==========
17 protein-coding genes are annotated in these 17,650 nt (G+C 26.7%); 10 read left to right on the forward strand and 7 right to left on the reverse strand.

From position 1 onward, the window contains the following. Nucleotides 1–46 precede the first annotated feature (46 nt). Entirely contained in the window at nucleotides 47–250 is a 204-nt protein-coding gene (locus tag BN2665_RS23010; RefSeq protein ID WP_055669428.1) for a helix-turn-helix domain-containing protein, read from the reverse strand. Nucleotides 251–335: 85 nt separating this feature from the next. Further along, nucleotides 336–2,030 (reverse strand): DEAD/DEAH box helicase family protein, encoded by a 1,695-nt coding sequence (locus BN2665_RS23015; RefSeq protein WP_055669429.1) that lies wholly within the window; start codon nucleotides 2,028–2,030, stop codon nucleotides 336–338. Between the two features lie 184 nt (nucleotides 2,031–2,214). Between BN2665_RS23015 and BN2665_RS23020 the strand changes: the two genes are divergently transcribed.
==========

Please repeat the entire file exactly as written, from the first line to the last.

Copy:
17 protein-coding genes are annotated in these 17,650 nt (G+C 26.7%); 10 read left to right on the forward strand and 7 right to left on the reverse strand.

From position 1 onward, the window contains the following. Nucleotides 1–46 precede the first annotated feature (46 nt). Entirely contained in the window at nucleotides 47–250 is a 204-nt protein-coding gene (locus tag BN2665_RS23010; RefSeq protein ID WP_055669428.1) for a helix-turn-helix domain-containing protein, read from the reverse strand. Nucleotides 251–335: 85 nt separating this feature from the next. Further along, nucleotides 336–2,030 (reverse strand): DEAD/DEAH box helicase family protein, encoded by a 1,695-nt coding sequence (locus BN2665_RS23015; RefSeq protein WP_055669429.1) that lies wholly within the window; start codon nucleotides 2,028–2,030, stop codon nucleotides 336–338. Between the two features lie 184 nt (nucleotides 2,031–2,214). Between BN2665_RS23015 and BN2665_RS23020 the strand changes: the two genes are divergently transcribed.